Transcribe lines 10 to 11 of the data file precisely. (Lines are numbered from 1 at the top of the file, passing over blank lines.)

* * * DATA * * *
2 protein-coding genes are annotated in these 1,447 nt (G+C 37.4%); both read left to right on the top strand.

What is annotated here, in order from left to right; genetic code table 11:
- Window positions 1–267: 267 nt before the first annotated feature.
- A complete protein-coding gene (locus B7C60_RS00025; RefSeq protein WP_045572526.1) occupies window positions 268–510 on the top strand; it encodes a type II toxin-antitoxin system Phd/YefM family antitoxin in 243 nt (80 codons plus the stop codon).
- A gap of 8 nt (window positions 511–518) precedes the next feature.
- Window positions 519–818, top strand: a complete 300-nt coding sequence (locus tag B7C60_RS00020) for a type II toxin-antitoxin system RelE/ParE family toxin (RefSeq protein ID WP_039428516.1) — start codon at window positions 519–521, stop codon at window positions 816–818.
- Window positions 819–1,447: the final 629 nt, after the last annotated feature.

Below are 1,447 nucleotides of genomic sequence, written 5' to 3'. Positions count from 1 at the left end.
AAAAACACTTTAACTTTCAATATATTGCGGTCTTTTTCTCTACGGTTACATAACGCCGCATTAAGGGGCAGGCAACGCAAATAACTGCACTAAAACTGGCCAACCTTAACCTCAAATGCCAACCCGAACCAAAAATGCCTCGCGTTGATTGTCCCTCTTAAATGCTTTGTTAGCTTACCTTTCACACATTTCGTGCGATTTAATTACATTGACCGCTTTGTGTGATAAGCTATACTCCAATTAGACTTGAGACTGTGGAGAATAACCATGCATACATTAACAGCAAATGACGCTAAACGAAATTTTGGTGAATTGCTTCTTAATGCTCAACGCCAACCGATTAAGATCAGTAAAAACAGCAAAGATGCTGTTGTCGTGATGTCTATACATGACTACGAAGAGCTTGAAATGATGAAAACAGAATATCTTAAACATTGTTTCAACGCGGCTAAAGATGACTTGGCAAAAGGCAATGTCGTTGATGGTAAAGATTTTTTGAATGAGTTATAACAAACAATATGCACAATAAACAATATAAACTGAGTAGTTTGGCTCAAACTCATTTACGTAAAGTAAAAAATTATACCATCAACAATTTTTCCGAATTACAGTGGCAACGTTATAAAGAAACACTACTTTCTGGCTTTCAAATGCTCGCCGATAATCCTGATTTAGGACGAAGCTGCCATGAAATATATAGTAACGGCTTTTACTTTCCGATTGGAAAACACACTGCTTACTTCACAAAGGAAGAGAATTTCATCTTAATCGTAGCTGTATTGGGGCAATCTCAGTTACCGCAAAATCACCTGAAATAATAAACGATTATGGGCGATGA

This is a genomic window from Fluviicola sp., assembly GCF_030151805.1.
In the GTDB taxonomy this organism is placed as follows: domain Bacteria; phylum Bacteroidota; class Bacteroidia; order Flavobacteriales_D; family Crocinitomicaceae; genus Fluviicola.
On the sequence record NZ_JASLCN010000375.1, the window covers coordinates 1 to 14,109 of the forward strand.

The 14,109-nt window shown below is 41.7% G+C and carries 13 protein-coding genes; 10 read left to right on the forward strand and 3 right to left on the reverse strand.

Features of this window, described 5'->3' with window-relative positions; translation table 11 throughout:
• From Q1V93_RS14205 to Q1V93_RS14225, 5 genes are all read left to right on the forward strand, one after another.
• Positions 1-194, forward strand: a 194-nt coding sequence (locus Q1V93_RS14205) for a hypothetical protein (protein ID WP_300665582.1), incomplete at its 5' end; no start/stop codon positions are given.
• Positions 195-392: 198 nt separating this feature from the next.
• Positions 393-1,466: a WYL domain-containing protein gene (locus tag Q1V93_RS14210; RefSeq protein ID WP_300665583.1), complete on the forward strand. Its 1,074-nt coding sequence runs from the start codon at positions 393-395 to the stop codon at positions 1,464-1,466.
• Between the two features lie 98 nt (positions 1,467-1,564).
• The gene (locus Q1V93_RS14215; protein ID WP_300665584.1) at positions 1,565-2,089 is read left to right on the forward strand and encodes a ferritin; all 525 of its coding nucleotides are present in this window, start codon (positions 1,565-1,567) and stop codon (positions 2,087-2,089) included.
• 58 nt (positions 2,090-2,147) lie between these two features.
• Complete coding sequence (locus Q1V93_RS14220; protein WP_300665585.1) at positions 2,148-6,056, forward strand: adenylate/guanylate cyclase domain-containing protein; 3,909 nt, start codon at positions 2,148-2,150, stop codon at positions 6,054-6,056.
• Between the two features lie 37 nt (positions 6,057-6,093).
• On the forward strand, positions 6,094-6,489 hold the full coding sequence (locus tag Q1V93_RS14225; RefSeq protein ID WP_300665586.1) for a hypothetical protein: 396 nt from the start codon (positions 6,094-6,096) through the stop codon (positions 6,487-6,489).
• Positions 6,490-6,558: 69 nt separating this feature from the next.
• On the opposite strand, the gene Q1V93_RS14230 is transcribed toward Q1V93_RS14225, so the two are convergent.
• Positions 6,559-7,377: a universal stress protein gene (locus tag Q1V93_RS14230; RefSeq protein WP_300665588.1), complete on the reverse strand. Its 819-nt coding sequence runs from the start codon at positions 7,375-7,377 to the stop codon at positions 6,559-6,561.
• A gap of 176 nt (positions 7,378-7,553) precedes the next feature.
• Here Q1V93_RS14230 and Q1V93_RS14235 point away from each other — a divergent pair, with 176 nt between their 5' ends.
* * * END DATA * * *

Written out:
This is a genomic window from Fluviicola sp., assembly GCF_030151805.1.
In the GTDB taxonomy this organism is placed as follows: domain Bacteria; phylum Bacteroidota; class Bacteroidia; order Flavobacteriales_D; family Crocinitomicaceae; genus Fluviicola.